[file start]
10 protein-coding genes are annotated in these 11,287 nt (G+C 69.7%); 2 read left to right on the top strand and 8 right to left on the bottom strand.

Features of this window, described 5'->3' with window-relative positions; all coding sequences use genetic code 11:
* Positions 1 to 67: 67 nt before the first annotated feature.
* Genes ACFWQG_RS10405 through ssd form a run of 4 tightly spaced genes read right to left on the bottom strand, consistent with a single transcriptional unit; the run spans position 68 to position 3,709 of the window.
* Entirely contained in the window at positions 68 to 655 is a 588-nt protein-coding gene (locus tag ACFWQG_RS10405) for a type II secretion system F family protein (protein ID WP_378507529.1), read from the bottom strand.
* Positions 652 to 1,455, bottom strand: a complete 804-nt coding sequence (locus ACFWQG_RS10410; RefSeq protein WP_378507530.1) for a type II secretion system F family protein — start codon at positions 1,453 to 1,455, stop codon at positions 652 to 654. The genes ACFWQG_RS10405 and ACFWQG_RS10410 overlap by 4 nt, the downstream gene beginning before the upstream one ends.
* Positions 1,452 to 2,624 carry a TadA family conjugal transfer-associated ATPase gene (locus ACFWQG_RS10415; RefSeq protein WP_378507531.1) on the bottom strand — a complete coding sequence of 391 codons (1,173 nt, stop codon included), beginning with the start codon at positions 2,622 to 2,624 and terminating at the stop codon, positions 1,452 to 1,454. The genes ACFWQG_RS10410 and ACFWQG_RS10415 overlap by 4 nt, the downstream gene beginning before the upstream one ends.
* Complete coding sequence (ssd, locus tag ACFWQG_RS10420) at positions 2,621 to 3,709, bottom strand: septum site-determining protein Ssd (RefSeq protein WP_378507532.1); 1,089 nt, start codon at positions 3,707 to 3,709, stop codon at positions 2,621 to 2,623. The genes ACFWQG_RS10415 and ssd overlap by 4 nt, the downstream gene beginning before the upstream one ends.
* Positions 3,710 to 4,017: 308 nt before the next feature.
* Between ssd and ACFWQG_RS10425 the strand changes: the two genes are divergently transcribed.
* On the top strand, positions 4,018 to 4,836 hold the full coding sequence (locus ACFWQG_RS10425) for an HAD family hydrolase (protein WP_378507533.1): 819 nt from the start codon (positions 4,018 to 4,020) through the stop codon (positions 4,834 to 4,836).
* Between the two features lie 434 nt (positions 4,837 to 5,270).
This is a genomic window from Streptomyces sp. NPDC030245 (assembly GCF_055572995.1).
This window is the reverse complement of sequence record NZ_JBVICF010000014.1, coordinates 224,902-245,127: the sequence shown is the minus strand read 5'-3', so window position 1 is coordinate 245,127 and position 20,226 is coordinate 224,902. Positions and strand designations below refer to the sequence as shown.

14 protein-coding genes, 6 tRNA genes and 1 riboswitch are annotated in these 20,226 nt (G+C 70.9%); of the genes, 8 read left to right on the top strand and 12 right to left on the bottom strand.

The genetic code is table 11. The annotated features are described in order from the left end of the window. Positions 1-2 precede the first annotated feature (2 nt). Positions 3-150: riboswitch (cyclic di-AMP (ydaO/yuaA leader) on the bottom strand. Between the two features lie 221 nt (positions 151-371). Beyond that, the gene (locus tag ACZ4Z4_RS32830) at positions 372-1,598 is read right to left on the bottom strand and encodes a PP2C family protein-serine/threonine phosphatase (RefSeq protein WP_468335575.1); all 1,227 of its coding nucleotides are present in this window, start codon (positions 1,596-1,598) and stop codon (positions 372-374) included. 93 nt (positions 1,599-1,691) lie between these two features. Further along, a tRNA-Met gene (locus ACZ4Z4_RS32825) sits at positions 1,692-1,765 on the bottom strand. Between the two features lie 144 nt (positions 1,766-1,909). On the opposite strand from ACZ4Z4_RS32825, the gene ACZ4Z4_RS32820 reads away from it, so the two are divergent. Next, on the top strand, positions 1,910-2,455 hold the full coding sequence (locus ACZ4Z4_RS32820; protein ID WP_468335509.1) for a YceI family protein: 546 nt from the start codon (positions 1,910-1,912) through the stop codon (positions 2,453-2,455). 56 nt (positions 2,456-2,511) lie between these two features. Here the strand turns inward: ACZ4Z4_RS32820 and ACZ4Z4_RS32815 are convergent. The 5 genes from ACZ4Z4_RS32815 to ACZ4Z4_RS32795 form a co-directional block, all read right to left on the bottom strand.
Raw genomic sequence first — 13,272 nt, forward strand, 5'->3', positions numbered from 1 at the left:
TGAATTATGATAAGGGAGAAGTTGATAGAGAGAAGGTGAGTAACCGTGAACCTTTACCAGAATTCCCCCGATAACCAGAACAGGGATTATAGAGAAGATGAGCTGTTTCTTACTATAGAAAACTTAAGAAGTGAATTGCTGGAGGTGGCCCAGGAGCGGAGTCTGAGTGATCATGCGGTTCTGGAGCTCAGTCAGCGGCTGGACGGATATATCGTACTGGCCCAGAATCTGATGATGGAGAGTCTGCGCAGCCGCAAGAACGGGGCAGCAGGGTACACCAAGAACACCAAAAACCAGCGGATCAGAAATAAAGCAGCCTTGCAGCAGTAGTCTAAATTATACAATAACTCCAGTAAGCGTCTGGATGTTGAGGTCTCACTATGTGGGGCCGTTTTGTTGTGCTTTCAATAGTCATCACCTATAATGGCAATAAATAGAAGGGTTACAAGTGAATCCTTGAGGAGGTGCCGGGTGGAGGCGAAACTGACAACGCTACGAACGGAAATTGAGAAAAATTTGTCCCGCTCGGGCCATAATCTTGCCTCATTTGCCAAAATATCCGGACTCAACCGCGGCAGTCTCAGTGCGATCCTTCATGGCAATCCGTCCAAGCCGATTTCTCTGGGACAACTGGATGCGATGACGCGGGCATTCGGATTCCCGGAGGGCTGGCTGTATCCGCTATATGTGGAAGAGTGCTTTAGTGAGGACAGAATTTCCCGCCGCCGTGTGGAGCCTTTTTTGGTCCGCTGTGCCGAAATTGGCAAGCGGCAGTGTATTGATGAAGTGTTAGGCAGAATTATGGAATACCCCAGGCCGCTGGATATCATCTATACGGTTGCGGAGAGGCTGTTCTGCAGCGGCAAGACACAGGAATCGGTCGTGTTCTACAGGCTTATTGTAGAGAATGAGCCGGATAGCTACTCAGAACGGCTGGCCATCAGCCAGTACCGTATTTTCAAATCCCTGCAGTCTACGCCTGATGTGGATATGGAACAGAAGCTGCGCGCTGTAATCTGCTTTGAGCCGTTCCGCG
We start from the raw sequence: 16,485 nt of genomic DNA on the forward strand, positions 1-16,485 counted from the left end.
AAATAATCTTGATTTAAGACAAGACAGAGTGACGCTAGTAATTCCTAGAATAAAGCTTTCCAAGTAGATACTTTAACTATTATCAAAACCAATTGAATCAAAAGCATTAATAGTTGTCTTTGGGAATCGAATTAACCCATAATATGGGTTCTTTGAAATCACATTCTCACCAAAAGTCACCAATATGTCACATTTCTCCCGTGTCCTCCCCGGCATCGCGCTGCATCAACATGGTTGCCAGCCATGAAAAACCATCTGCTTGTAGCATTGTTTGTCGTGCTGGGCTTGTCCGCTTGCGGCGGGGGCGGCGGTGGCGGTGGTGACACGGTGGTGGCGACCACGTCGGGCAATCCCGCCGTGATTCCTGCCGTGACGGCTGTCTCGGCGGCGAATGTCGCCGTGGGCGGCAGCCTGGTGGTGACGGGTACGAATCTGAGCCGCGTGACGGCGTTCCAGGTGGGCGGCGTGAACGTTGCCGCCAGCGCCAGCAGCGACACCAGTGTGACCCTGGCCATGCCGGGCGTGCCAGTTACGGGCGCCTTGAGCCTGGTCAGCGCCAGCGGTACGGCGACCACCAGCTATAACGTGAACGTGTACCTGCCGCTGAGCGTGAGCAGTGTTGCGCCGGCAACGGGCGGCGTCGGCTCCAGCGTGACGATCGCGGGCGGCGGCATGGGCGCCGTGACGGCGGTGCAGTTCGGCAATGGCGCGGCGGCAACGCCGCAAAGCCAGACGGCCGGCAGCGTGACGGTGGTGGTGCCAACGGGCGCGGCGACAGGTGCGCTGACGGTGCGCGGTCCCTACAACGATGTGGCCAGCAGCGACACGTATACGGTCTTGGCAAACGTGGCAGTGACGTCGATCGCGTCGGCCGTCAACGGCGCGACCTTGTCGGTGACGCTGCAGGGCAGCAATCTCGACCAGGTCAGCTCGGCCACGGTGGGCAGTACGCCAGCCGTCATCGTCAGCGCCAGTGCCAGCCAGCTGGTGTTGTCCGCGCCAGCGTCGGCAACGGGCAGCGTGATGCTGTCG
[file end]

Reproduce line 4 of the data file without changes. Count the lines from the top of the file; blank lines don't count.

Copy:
* Genes ACFWQG_RS10405 through ssd form a run of 4 tightly spaced genes read right to left on the bottom strand, consistent with a single transcriptional unit; the run spans position 68 to position 3,709 of the window.